Webster’s defines persevere as: to persist in a state, enterprise, or undertaking in spite of counterinfluences, opposition, or discouragement.
I will use it in a sentence: You do not run over the 14th Street Bridge so much as you persevere over the 14th Street Bridge.
It was that kind of a day…
My goal coming into this race was to qualify for Boston with a 3:30:59 – about a 7:59/mile pace. This was my first race at this distance, but I have a solid base of 10Ks, 10 milers, and a half marathon (NYC 2010) beneath me. Having just missed qualifying for the New York City Marathon with a half marathon time of 1:31:08 (needing 1:30:00), Boston Qualifier, or BQ, was attainable. An “NYCMQ,” however, was a ridiculously fast (for me) 3:10. No “grace” time of :59 like for Boston. The thought of missing out by 68 seconds for a marathon distance qualifying attempt was too much. If I ever do qualify for NYCM before I’m 50, I’ll have to do it over 13.1 miles for mental health reasons alone.
Training and Logistics
The other thing – and I can’t stress this enough – is that I came to the marathon race ready with almost 450 miles logged since August 1. I also was coming off my first season of triathlon, and had just completed the Nation’s Triathlon in September which included a 10K run for the Olympic distance event.
I followed a training plan that I had used for other races. The Hal Higdon page provides a pretty basic template. Most training plans provide a basic punchlist that includes building base mileage, speedwork (track intervals), maybe some hills, cross training, and long runs. I followed the plan closely, even to the point of doing treadmill workouts, which I hate. That just underscores the CabinMan’s dedication. Kind of sad.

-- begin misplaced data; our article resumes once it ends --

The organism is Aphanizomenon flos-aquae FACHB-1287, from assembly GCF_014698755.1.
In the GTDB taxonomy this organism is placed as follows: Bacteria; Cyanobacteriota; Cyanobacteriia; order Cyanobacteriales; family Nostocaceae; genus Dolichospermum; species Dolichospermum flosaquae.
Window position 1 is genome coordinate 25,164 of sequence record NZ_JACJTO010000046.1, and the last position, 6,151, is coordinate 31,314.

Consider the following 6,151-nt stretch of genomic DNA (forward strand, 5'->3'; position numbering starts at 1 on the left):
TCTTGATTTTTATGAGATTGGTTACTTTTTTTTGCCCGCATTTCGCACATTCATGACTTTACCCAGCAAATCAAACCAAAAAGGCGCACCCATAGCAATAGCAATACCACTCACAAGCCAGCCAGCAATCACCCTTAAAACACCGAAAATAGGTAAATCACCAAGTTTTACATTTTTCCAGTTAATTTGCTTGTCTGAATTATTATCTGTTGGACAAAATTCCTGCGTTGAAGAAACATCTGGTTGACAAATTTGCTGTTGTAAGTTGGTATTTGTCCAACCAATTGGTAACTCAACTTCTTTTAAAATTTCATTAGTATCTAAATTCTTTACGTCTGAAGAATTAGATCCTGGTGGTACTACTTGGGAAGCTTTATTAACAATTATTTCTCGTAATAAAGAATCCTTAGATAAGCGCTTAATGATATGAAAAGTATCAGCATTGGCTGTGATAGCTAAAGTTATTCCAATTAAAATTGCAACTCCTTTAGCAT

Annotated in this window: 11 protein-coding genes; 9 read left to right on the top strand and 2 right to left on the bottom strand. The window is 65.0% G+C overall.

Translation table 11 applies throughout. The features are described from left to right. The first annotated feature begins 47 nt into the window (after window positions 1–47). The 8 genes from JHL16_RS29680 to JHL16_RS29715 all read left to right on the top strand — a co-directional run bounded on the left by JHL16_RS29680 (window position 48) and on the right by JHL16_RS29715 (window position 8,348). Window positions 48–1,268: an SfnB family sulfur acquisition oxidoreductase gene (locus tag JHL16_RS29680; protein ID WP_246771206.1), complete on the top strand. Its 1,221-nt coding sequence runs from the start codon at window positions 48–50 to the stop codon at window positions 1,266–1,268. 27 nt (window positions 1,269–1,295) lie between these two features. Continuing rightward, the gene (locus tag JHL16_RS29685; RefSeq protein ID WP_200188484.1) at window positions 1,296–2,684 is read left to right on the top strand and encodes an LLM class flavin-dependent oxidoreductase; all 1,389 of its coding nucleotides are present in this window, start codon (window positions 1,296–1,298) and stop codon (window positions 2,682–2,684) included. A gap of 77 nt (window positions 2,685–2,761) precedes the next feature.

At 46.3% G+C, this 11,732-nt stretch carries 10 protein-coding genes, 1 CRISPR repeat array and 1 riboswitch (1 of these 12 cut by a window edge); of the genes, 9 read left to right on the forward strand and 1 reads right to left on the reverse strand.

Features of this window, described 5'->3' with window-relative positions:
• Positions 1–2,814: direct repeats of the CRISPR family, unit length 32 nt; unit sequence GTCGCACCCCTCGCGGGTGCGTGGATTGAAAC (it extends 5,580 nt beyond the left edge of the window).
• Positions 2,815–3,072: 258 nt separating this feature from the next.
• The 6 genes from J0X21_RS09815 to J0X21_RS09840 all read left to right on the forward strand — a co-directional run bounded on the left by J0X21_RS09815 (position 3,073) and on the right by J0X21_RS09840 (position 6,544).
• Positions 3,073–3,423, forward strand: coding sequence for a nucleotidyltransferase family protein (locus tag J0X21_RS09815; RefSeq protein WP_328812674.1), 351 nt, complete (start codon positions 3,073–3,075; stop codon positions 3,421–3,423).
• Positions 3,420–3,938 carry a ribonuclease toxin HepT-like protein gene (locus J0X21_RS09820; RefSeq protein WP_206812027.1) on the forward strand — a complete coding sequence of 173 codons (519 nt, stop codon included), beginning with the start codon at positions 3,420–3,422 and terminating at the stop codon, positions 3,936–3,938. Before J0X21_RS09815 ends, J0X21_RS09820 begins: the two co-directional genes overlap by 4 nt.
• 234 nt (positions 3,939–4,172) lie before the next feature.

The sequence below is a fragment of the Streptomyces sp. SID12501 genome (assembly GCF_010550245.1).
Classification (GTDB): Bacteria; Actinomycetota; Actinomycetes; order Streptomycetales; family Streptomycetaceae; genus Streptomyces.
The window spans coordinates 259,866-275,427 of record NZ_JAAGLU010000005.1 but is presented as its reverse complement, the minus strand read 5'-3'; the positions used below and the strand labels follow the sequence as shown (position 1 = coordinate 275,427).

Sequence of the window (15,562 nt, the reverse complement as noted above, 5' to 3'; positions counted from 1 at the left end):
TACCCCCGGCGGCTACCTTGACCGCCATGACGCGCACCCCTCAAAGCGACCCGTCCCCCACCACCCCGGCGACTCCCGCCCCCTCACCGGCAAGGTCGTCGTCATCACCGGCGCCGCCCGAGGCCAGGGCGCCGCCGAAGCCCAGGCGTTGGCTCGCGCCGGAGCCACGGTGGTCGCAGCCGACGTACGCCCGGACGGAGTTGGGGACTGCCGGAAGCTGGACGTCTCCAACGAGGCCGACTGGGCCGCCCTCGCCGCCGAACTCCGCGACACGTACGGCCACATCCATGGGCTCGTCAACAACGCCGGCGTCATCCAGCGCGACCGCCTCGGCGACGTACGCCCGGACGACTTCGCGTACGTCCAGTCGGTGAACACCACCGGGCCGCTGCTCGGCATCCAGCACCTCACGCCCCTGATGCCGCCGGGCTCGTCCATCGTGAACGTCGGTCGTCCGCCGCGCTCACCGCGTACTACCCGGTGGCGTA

The other on-line tool (again: free) that I used was the McMillan Running Calculator (warning: turn your volume DOWN before clicking this link; it has an obnoxious video clip that loops continuously when the page is open – thankfully, you can mute it, but you have been warned). By inputting a goal time, or previous race result, you can get target speed zones for your track workouts. This takes away the guesswork on the question of “how fast should I be running?”
The other facet to my training was that I trained as often as possible with a group. My “core” group is the Marriott Lunchbaggers – more rabble than group. In this group you will get a cross section of every kind of runner you do and don’t want to become: the over-achiever, the under-achiever, the bait-and-switcher. I fit right in. The critical part of the group dynamic is that their idea of a “rest” weeks might call for 15-20 miles. With triathletes and ultra-marathoners to contend with, picking up a marathon-level training pace is “run of the mill.”
I also did track workout with a DC tri group, the Renegade Striders. This group is more into tweaking your VO2 Max and pushing cruise intervals and ladder workouts. Throw in some core and plyometrics, and it rounds out the bike commuting and swim workouts that comprises my cross training.
I found my spot in the starting corral by the 3:30 pace group. After a slow mile 1 (8:14!) I ditched the group and caught the 3:20 pacers through Mile 6 (Palisades).